How many college students seek counseling?
Dear Educated neuroses,
The exact number in any given year is not fully known, but at Columbia, approximately 3,200 students seek counseling at Counseling and Psychological Services (CPS). In addition, there are probably also a number of students seeking counseling services elsewhere. This represents an increase over numbers in the 90s which may be due to a decrease in the social stigma of seeking mental health services.
While definitive numbers may be hard to come by, the American College Health Association conducted a study on the top ten health concerns of college students in 2007. Depression and anxiety were both among the top 10 complaints, with depression being the fourth highest. Some studies have found that college students may still hesitate to access mental health services, but there are a number of reasons why college students often seek out counseling. They include:
- Relationship issues
- Eating disorders
- Stress adjusting to the college environment
… to name a few.
Most campus counseling centers, including CPS, are short-term, offering several sessions for students who want to talk about anything from dating to depression to stress management. When a counselor and student agree that longer-term counseling would be useful, CPS will refer students to trusted counselors in the community.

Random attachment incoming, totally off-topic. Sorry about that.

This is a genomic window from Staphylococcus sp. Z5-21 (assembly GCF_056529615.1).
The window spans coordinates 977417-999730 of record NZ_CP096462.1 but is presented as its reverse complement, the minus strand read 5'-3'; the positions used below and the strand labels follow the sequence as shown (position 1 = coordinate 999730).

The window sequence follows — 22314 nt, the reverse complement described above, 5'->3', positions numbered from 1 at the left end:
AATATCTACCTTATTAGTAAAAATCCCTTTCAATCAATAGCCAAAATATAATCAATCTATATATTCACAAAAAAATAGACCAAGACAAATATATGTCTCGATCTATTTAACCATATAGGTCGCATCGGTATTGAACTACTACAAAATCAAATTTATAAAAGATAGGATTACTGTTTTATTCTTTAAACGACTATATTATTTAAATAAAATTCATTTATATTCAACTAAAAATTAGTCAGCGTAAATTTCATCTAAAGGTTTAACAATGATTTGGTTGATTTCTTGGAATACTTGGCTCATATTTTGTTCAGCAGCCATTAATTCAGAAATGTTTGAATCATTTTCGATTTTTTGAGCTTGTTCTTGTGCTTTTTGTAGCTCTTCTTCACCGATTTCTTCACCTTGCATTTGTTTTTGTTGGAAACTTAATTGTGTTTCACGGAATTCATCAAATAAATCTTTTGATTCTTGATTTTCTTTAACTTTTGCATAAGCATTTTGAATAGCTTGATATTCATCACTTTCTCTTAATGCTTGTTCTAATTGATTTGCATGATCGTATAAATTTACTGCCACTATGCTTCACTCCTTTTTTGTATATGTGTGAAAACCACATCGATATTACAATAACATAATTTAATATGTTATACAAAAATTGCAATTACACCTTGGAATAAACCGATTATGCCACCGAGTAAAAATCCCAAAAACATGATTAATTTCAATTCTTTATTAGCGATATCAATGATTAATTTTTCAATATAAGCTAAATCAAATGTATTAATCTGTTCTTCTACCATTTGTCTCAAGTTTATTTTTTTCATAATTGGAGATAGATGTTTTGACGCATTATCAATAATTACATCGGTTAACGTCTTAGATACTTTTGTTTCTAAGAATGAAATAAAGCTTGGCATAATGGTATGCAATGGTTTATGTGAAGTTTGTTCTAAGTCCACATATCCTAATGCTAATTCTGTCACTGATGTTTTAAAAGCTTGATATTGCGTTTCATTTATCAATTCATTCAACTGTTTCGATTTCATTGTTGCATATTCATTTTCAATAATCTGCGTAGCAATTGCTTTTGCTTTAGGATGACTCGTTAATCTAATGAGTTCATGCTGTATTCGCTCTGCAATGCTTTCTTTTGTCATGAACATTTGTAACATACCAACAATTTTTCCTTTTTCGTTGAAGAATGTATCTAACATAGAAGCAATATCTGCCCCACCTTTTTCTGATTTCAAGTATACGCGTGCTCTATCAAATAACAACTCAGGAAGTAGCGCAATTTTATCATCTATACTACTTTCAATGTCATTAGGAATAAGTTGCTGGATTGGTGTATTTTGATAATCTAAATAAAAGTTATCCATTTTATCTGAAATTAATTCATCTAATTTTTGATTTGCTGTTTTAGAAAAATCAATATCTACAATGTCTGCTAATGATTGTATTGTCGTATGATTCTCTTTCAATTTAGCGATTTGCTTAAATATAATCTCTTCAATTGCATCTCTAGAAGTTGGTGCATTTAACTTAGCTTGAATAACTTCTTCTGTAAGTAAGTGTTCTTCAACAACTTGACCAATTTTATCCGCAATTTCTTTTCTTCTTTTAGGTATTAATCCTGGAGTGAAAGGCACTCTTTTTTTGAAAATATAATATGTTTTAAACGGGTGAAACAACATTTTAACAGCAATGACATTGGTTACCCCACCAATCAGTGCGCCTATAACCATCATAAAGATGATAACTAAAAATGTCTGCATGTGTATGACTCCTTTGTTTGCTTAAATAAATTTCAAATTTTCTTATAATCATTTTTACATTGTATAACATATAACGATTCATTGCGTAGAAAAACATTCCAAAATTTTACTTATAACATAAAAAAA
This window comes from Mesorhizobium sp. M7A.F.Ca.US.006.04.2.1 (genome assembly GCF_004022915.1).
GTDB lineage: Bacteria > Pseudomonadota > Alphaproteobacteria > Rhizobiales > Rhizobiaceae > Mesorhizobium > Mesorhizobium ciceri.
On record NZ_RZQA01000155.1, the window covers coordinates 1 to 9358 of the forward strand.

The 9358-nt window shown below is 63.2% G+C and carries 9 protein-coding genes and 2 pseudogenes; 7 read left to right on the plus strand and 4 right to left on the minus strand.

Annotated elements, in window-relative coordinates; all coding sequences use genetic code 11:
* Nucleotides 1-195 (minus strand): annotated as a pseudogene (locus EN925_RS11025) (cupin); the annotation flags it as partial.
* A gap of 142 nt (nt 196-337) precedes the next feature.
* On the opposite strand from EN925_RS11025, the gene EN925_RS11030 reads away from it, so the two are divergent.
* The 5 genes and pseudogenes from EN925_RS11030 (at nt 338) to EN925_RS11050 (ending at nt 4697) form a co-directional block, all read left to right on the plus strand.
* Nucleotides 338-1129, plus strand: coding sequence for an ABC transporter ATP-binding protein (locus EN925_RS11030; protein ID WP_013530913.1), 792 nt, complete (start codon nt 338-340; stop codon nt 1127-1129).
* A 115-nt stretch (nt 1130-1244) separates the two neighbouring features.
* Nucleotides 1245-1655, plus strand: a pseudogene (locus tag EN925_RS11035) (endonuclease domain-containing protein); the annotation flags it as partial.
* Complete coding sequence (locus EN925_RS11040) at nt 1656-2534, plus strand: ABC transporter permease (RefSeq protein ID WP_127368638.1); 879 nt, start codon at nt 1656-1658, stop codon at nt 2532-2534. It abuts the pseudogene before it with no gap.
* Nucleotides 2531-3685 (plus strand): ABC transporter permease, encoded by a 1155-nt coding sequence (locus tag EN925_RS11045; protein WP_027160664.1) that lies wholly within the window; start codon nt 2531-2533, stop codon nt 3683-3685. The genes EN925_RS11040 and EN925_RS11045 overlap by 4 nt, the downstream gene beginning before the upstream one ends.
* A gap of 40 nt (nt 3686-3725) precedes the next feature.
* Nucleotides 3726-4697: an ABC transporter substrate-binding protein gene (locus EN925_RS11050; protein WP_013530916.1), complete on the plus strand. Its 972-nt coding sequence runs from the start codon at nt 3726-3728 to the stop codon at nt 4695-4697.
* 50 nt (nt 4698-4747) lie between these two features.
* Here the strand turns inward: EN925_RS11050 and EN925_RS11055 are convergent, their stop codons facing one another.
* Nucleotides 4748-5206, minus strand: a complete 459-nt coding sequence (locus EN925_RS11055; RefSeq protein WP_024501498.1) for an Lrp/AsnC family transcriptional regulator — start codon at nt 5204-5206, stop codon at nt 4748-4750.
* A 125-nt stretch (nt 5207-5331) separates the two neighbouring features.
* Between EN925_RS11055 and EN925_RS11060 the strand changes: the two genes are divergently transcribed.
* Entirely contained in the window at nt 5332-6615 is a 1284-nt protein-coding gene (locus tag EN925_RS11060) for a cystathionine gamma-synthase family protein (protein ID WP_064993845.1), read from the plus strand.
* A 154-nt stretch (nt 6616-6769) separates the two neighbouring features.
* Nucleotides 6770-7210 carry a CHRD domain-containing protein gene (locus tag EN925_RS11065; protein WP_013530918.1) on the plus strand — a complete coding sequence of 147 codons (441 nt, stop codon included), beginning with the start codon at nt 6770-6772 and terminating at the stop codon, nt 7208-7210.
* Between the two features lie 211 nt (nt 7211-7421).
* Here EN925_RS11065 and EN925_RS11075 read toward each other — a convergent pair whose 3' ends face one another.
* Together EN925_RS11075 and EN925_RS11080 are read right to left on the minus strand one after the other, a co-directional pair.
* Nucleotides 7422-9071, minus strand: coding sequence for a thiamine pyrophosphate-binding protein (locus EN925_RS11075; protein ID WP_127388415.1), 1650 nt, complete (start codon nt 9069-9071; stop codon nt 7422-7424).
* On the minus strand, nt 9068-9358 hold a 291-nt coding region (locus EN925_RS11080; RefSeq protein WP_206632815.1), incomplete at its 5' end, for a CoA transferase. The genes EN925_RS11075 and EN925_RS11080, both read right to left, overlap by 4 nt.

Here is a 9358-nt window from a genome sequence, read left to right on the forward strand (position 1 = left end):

For Columbia students and affiliates who have paid the health service fee (which includes all full-time students), there are a number of counseling resources on campus:
- Counseling and Psychological Services (CPS) is located on main campus and is open to all Columbia students and affiliates, graduate or undergraduate.
- The Dean Hope Center of Educational and Psychological Services is located at Teachers College and is open to community members as well as students.
- The Rosemary Furman Counseling Center is a counseling resource for students at Barnard.
- Counseling Center of JTS for students at the Jewish Theological Seminary.
- Center for Student Wellness provides counseling services for students in any school at Columbia's medical center campus.
Outside of Columbia, there are additional counseling resources:
- The National Suicide Prevention Hotline (1-800-273-TALK) is a free resource, available 24 hours a day.
- New York Presbyterian and Columbia Psychiatry telephone referral line (212-305-6001), available 24 hours a day, offers a range of mental health services. A clinical psychologist answers the phone during regular business hours but after hours, an answering service can connect you with help in the event of a crisis.
- The New York City Free Clinic offered through NYU's medical center offers a full range of health services at no cost.
- Outside of New York, Mental Health America can help you find local counseling.
Whether you choose therapy at a counseling center or in private practice, it can be beneficial in working through a variety of life issues. Many people wait until an issue reaches a crisis stage before seeking therapy but therapy can be helpful in addressing even concerns that seem minor.